RIGA - Riga has a proud tradition when it comes to classical music, but it has to be said it's hardly at the forefront of contemporary music. All the major concert halls routinely perform the same crowd-pleasing works by the same crowd-pleasing composers. So the Arena New Music Festival is starting to become something of a welcome musical surprise each fall.
The festival is now in its third year and was established precisely because there is such a lack of quality contemporary classical music being performed in Riga. Arena allows some of the best Latvian musicians to come together and get their teeth into something other than Vivaldi's "Four Seasons" for a change, as well as providing a welcome opportunity for Latvian composers to have their works performed.
In keeping with the previous two festivals, a major international composer will be the focal point of the festival. In 2002 it was Arvo Part and in 2003 it was Gavin Braiar. This year the legendary American composer Steve Reich is the guest of honor.
Reich was recently called the "most original musical voice of our time" by the New Yorker and "among the greatest composers of the century" by
The New York Times. His music, which is a groundbreaking blend of traditional and contemporary
musical forms, should be a real experience for many people, as there really is nothing even close to Reich's unique musical style in Latvia.
At midday on Oct. 29 Reich will also be taking questions from an audience in a public interview at the Latvian Academy of Music.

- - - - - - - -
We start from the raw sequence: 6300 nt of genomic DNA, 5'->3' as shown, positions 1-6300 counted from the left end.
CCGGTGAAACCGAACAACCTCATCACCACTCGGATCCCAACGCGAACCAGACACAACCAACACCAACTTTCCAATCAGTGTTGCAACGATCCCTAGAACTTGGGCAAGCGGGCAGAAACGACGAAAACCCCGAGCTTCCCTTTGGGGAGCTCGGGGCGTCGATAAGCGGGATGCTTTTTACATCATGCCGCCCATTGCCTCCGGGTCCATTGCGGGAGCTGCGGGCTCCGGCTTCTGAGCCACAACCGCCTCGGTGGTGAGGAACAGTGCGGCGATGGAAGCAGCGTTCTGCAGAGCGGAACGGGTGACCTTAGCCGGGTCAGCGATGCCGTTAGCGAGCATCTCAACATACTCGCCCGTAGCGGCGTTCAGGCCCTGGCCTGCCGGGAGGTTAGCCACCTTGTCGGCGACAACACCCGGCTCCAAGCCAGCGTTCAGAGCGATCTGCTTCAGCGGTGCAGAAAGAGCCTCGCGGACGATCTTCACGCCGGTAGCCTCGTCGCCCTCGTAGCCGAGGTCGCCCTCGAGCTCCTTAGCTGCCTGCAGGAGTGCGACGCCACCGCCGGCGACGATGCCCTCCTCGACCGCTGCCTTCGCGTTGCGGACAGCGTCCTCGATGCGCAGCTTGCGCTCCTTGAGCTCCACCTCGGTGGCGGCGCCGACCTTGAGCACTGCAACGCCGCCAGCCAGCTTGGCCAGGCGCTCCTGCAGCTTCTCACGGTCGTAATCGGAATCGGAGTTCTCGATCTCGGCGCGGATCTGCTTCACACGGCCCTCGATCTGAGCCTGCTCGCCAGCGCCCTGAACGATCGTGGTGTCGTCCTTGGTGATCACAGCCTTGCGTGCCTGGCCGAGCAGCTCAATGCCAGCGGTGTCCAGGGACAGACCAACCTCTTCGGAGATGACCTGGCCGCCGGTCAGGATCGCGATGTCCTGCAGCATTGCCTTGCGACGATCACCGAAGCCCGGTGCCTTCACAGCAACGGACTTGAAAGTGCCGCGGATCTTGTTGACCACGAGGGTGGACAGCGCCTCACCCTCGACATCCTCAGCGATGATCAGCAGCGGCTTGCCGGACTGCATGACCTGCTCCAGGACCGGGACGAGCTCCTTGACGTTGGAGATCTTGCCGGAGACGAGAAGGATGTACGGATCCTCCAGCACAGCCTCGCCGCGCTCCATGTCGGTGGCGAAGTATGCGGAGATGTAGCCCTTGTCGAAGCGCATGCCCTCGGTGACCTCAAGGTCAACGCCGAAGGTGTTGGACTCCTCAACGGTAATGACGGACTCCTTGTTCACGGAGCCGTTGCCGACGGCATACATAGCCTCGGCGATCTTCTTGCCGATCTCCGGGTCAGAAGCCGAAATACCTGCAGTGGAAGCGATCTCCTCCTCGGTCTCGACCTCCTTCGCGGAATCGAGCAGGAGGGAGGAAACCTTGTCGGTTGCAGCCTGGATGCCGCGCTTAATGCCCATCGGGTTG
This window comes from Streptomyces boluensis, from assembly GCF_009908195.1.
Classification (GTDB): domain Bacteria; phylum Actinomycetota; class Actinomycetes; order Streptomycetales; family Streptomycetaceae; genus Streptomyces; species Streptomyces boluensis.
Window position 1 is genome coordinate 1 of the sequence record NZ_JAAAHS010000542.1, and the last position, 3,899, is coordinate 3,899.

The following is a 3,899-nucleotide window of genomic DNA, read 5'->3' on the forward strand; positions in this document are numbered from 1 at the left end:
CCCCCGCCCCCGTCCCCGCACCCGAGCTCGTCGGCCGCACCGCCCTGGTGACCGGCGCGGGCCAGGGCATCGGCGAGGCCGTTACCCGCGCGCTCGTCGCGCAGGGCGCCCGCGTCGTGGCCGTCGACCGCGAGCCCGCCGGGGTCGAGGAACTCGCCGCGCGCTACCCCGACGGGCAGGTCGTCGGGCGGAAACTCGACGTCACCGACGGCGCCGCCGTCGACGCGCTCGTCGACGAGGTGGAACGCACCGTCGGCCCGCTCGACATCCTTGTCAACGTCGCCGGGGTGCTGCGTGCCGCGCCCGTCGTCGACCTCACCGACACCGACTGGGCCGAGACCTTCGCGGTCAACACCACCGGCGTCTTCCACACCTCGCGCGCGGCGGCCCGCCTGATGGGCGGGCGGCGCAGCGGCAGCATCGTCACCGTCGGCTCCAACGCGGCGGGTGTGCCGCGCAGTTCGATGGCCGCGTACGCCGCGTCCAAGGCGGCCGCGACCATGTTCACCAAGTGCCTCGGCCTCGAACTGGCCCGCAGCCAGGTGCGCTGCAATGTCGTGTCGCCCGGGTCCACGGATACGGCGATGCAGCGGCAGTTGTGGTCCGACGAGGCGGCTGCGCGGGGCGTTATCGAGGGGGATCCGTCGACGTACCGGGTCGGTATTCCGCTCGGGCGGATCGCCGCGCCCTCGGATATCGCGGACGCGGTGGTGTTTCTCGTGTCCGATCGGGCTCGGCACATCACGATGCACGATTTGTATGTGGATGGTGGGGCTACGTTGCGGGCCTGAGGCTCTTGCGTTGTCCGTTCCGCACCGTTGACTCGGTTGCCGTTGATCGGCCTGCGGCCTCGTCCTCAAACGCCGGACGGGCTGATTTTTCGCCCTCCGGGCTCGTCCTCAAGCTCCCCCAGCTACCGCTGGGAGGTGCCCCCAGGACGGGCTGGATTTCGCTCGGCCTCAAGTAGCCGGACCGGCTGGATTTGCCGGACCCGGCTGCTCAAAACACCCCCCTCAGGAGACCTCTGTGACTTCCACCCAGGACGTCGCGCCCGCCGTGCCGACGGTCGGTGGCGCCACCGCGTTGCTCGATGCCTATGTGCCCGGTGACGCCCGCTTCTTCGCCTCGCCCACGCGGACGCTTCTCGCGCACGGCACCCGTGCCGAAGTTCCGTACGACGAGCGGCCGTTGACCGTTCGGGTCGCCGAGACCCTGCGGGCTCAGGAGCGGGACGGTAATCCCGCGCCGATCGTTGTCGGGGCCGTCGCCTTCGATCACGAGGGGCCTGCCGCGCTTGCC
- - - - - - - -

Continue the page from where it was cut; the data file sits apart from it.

Other major composers that will be performed include Alfred Shnittke, Henryk Gorecki, John Adams, Charles Ives, Erik Bergman, Maurice Ohana and Mats Larsson-Gothe, along with several other notable figures. It will also be the premier of Latvian composers Nic Gotham's "Light Music" on Oct. 28 at Riga's Great Guild and Peteris Butans' "Lux Aeterna" on Oct. 30 at St. John's Church.
It's good to see that young people are being involved as well, with a special afternoon concert devoted to new compositions by students from all three Baltic music academies on Oct. 29 at the Latvian Academy of Music.
The program for this year's festival really is enticing with a selection of works that embraces the vast, eclectic spectrum of contemporary classical music. And I, for one, would rather see the sort of music being featured in this festival as a regular part of concert hall life rather than exotic festival fodder. o
Arena New Music Festival
Oct. 22 - Nov. 12
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